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19 October 2012

Arthur Sellings was the pseudonym of Robert Arthur Gordon Ley, who was born on 31 May 1911 in Kent in England, the son of Kent and Stella Grace (Sellings) Ley. He lived for most of his life in Tunbridge Wells. In addition to his writing, Ley was a book and art dealer and antiquarian and later he was a scientific researcher for the British government. It is said that his research work inspired some of his science fiction. His work appeared in many well-known SF magazines of the day including Galaxy, Nebula, The Magazine of F and SF,  New Worlds, New Writing in SF, and others. He died of a heart attack in Sussex England on September 24th 1968. Note that Ley also wrote under pseudonyms Ray Luther, and Martin Luther.

In June I was in Auckland at our national SF Convention. While there Alan Robson very kindly loaned me a number of books by Arthur Sellings, four of which I read in the course of the convention. Before he mentioned this author I had neither heard of him nor read any of his books, but I had enjoyed his work sufficiently to purchase Junk Day for myself. In the science fiction post holocaust tradition Junk Day presents us with the end of civilization . . . and what happens next to a few selected individuals. I’ve always been fascinated by this type of story and have a shelf of them ranging from books written in the 1940s, up to more recent epics like One Second After, which was why I chose to buy this one in particular. The questions, how do you cope when thrown back on your own resources, when anyone you meet may try to kill you for a crust of bread? How do you now react to neighbours you’ve known casually for years? To friends who can bring nothing to your survival? To importunate family members whom you’ve never liked? The fight to survive is fascinating alone, but a good post-holocaust book makes you consider if simple survival is sufficient, and what is the real nature of current society since such books tend to reflect the time and society in which they were written – do we need other people about us and what of the institutions on which we have relied?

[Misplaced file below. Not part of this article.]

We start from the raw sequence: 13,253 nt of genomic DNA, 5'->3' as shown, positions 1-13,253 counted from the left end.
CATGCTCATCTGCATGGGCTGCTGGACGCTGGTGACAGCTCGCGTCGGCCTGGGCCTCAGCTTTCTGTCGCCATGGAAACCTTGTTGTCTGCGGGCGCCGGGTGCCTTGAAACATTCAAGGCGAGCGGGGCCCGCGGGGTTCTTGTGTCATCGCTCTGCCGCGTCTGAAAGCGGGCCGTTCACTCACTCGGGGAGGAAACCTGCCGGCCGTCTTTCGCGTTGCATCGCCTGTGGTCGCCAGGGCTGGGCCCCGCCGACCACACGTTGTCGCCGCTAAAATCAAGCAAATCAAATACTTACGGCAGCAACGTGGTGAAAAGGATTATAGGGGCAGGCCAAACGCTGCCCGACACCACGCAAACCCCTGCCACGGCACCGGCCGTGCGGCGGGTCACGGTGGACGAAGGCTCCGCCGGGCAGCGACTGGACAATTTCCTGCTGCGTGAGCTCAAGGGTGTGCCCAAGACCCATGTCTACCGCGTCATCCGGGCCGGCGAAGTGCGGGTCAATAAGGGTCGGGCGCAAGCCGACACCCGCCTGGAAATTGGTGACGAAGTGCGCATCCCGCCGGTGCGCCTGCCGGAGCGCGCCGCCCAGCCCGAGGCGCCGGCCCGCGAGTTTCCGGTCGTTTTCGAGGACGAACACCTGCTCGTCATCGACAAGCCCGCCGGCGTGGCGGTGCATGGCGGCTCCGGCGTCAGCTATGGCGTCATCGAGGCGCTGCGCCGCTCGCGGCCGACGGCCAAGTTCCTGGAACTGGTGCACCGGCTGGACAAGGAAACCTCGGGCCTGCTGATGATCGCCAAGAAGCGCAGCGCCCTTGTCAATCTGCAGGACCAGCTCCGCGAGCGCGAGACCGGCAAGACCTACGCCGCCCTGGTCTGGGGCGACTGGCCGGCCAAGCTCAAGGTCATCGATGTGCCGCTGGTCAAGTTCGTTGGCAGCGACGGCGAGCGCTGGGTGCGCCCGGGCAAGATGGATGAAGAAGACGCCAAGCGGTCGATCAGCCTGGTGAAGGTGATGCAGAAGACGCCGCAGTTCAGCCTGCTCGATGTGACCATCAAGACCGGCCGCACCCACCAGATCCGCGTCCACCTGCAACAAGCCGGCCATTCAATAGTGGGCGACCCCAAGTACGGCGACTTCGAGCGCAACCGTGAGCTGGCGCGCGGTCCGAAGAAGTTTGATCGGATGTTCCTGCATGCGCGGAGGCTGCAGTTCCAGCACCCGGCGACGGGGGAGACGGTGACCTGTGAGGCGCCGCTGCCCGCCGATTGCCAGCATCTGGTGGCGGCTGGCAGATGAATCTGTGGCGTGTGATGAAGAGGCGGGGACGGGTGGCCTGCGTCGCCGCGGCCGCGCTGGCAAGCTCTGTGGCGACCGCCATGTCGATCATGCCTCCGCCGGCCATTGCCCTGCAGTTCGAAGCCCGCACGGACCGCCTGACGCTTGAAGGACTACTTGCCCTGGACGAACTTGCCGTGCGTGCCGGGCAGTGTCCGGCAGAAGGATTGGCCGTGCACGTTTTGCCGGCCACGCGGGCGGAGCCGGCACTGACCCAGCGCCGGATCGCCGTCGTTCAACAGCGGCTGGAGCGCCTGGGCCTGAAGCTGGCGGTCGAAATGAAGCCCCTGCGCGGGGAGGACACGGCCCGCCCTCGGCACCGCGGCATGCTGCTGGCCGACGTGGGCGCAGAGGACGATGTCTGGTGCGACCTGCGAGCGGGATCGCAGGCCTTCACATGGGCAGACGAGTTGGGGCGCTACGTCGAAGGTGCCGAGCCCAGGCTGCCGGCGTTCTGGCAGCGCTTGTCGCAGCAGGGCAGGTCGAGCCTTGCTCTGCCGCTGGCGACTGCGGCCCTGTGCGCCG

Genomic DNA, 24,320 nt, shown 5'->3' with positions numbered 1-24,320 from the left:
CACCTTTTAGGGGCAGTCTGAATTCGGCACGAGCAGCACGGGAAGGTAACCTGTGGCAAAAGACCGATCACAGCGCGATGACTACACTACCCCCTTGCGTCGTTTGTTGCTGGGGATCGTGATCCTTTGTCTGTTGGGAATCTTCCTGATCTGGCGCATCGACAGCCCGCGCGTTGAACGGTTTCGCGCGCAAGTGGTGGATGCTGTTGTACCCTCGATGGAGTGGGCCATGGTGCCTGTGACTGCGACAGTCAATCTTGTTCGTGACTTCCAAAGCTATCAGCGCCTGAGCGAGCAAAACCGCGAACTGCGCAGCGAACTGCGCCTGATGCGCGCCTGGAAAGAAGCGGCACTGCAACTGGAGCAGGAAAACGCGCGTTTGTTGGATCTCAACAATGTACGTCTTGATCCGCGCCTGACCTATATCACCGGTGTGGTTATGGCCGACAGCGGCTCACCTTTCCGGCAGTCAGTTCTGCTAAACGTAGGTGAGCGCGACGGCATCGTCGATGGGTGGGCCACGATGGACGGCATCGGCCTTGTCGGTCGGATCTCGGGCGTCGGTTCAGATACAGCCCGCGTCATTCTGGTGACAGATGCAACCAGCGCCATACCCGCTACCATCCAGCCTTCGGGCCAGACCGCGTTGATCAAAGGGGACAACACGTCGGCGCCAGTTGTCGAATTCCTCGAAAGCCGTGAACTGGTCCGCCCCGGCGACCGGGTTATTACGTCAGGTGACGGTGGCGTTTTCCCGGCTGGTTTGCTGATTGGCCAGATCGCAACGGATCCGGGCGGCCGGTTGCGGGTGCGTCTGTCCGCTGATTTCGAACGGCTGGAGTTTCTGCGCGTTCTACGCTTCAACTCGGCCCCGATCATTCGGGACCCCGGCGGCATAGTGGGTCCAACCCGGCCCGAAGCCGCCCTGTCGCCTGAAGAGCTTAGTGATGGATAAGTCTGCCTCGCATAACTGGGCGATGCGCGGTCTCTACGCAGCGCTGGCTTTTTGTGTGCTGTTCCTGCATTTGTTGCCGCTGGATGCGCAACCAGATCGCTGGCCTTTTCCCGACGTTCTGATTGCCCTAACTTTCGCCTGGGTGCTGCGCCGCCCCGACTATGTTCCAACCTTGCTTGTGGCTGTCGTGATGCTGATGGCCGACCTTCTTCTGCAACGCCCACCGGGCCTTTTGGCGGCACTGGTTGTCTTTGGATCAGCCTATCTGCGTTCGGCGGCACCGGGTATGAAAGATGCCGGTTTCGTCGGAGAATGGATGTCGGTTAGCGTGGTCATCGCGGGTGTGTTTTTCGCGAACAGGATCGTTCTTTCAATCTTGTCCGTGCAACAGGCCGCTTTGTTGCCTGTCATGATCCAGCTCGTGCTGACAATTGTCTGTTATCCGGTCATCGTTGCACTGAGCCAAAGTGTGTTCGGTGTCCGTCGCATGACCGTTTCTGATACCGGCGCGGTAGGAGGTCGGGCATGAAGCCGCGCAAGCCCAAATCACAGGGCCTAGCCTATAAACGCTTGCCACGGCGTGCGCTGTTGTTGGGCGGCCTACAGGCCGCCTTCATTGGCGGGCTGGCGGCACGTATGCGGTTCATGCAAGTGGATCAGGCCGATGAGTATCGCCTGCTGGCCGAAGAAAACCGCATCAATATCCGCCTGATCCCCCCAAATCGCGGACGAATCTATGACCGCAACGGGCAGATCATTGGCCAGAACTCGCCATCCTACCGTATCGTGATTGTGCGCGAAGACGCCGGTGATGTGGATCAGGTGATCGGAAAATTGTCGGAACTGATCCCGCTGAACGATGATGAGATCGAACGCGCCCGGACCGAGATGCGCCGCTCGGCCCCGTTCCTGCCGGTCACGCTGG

In Junk Day, an artist and hanger-on of society, a man named Bryan finds himself a survivor after strange events wreck everything about him, slaughter millions, and devastate the planet. He is already a cynic, and little changes when he meets Vee, the last survivor of her convent, and he starts to paint again. Later the two of them meet Barney who has created a fiefdom, with himself as ruler, and an economy based on salvage, explaining the book’s title. (I noted again, survivors existing on canned goods dug from various ruins and I feel that this needs the author to make a point on that. This book was not written as if the events occurred some time into the current future. And I’m uncertain if Sellings was ignorant on this subject or merely assuming that in his own near future canning methods would have improved. However I would say that even now, it is unlikely that canned food would survive for decades in a condition where it remained safe to eat. Should I write a post-holocaust book where characters are still eating canned goods a long time after the post-holocaust event, I think that I’d toss in some casual allusion to the new canning method/materials that permitted the can’s contents to remain wholesome indefinitely.)